Hair we go: La Jolla salons and barbershops get set to reopen as restaurants continue to resume dine-in
As San Diego County moves further into allowing business reopenings as coronavirus restrictions ease, owners and customers in La Jolla are adapting to a modified business as usual.
Hair salons and barbershops were permitted to reopen May 26, a week after restaurants were allowed to resume dine-in service and more retail stores could let shoppers inside — all contingent on following the county’s Safe Reopening Plan.
According to the county website, salon employees must “complete a health screening at the beginning and end of each shift, and both stylists and customers must wear facial coverings for the duration of the hair appointment.”
Eyelash and eyebrow services, facials and shaves are not permitted.
With houses of worship being given state guidelines to reopen in-person services following a weeks-long closure due to coronavirus-related restrictions, several in La Jolla are planning to do so.
Jenna Brader, a co-owner of One 10 Salon at 7863 Girard Ave., and her three business partners are prepared to open the salon Monday, June 1, following county guidelines.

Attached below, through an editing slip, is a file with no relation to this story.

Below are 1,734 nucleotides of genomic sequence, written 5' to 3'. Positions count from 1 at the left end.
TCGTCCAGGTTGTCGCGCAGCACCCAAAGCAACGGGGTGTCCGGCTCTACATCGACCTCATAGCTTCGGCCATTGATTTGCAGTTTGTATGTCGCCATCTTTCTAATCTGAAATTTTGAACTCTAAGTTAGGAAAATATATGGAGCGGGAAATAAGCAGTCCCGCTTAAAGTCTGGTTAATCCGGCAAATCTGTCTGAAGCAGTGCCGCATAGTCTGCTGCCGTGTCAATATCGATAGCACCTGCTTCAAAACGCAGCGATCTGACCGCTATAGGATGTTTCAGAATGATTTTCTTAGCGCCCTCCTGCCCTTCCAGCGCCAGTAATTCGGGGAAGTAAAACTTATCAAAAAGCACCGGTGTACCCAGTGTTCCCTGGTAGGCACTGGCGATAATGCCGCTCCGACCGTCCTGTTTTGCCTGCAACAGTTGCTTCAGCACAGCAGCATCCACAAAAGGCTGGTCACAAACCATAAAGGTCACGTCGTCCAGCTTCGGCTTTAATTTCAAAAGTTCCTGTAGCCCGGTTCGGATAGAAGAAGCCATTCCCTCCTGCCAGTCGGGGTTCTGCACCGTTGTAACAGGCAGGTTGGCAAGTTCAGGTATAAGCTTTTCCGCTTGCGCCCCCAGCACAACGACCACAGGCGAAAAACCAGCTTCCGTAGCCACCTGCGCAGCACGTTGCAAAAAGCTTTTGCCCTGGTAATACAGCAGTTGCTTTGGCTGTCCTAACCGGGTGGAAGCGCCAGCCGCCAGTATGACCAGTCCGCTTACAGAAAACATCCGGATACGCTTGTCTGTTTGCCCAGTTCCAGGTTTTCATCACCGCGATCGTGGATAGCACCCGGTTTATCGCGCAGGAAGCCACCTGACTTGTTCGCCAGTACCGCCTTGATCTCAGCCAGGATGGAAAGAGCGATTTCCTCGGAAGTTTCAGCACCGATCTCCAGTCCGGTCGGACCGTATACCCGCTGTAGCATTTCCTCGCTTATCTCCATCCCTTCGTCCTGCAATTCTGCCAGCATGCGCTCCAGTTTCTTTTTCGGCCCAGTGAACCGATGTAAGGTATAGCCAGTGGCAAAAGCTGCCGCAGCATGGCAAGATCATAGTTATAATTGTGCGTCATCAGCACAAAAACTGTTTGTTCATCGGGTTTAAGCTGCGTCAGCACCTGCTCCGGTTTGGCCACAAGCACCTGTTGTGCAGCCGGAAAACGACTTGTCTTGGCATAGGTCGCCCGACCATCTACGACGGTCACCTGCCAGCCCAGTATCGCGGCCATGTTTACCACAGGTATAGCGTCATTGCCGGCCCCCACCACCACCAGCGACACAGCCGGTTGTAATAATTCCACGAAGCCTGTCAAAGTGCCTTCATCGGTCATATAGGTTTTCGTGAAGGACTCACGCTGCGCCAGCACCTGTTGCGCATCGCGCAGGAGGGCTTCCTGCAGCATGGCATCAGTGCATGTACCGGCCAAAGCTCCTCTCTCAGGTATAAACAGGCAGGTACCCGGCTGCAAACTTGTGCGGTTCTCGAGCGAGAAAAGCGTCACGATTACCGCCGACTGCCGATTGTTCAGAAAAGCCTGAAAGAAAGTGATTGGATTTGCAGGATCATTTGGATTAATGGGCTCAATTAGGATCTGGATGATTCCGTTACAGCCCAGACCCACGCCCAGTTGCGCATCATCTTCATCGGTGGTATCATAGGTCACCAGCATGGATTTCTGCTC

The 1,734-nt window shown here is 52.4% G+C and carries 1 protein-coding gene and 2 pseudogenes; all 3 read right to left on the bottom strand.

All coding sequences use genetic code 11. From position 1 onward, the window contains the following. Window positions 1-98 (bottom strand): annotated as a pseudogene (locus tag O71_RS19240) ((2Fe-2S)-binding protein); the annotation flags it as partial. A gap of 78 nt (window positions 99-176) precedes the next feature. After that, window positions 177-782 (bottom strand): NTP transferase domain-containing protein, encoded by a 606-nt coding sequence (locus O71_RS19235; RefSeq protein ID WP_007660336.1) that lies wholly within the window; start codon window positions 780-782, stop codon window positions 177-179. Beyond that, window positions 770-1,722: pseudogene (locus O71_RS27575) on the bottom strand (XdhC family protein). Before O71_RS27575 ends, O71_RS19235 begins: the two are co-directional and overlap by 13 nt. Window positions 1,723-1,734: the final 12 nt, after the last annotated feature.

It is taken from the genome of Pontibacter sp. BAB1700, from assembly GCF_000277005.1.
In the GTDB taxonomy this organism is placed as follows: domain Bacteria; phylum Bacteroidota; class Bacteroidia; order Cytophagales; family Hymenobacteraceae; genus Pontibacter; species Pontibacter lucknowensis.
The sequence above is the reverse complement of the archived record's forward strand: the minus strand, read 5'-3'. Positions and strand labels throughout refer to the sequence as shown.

“We’re asking clients to text from their cars when they’ve arrived and we’ll OK them to come in and take their temperature,” Brader said. “Anyone with over a 100-degree temperature will be asked to rebook their appointment for at least 10 to 14 days later.”
Masks must be worn by everyone, all surfaces must be disinfected and proper signage must be posted.
Brader said the reopening is a relief; the salon’s closure in March “was a shock; none of us saw it coming where we had to shut down for this length of time.”
Clients also are eager to return. Brader said her phone lit up the day the county announced salons were allowed to reopen.
“We have missed everyone, and we have missed each other,” she said. “We are excited to be together again as a team and make our clients happy again.”
At Waylon Salon at 5726 La Jolla Blvd. in Bird Rock, owner Alli Hayes also is set to open June 1. She has prepared by having the salon professionally deep-cleaned and plans to expand from being open five days a week to daily to allow more time between clients.
Her 10 stylists will return with staggered appointments, and Hayes expects appointments will take much longer due to sanitizing the shampoo bowl between clients, plus other precautions.
“I think this is going to be the new norm,” Hayes said.
“Most [stylists] won’t be able to take more than three color clients a day. That’s a big deal for us,” she said, noting that she would normally see six or seven clients per day with the help of an assistant. There will no longer be an assistant in the salon in order to minimize contact.
Hayes will not have a manager at the front desk to help with scheduling, so clients will book online or through their stylist.
Nonetheless, Hayes is happy to reopen. “It’s been an uneasy time,” she said.
Restaurant reopenings continue; residents mixed on returning